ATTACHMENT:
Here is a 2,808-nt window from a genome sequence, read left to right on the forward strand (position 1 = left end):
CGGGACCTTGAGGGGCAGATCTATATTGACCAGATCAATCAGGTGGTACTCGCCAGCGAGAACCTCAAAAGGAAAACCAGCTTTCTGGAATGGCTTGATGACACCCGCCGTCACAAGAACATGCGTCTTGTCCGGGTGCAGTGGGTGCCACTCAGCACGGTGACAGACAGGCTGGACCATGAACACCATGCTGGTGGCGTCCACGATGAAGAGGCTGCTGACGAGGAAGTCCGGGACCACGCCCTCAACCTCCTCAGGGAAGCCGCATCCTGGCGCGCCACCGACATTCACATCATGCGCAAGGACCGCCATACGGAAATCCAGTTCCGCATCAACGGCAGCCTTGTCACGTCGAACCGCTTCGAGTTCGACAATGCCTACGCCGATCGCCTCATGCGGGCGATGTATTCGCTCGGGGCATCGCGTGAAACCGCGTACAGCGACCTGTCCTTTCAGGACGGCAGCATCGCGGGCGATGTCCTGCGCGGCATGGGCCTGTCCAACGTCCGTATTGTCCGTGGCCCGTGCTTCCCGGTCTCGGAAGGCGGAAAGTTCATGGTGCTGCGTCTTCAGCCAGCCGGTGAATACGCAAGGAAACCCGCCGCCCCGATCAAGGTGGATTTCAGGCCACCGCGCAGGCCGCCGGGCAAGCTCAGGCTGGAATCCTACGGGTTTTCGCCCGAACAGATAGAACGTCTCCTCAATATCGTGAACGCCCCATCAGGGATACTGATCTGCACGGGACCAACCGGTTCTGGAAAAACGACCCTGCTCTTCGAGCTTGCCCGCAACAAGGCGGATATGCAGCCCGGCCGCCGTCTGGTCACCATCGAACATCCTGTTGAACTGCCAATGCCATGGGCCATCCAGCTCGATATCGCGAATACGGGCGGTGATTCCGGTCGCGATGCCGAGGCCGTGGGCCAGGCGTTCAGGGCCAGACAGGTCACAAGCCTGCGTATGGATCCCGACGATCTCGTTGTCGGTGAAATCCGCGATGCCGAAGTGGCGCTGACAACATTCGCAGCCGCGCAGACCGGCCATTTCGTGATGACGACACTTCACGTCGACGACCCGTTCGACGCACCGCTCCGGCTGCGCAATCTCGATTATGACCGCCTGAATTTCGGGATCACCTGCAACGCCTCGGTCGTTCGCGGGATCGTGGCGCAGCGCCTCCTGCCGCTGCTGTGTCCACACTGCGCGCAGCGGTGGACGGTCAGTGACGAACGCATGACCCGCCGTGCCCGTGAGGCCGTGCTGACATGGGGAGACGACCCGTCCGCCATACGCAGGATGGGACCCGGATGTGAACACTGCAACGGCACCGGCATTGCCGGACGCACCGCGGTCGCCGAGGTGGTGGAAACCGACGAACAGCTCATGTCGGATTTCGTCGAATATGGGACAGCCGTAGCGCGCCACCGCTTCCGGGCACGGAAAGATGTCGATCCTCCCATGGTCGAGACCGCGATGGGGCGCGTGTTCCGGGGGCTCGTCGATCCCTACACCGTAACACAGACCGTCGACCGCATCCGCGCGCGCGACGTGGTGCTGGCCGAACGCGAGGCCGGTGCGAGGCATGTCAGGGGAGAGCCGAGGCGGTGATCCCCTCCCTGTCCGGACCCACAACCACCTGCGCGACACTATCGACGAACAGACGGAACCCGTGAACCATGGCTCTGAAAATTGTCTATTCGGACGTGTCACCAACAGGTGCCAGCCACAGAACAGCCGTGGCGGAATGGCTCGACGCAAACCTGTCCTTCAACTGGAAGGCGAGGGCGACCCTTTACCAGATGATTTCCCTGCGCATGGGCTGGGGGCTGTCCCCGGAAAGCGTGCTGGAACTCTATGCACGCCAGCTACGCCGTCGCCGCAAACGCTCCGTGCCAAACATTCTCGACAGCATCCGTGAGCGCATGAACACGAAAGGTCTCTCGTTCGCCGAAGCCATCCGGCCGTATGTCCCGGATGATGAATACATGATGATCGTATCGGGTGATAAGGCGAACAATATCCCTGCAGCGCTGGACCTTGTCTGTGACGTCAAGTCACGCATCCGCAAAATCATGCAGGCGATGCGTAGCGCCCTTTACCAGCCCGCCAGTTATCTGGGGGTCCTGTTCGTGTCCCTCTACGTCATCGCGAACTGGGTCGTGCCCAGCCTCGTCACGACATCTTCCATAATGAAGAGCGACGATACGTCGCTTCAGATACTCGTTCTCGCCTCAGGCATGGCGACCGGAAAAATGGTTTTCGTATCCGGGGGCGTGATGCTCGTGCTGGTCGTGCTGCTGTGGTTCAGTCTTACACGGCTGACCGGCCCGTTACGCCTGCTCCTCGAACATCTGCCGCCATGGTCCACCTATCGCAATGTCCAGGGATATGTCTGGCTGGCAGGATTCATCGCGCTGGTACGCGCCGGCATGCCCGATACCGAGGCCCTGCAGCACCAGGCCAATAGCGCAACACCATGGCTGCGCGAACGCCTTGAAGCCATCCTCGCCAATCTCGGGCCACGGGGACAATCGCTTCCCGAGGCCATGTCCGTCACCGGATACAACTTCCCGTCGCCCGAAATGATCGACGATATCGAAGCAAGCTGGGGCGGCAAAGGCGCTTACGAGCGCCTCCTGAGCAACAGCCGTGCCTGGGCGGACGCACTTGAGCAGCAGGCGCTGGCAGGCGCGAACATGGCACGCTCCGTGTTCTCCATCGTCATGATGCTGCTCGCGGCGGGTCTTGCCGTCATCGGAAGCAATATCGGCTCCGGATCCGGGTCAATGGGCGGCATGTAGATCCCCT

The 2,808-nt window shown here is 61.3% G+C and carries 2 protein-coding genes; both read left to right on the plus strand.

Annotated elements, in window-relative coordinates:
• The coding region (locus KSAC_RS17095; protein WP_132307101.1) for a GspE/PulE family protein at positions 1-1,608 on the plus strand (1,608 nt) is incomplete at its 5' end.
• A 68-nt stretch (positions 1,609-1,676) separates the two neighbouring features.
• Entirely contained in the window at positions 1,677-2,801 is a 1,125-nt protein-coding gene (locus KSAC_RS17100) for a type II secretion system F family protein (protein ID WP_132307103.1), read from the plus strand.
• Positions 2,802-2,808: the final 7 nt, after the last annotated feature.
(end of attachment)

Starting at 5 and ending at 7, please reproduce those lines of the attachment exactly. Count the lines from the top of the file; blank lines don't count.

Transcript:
• The coding region (locus KSAC_RS17095; protein WP_132307101.1) for a GspE/PulE family protein at positions 1-1,608 on the plus strand (1,608 nt) is incomplete at its 5' end.
• A 68-nt stretch (positions 1,609-1,676) separates the two neighbouring features.
• Entirely contained in the window at positions 1,677-2,801 is a 1,125-nt protein-coding gene (locus KSAC_RS17100) for a type II secretion system F family protein (protein ID WP_132307103.1), read from the plus strand.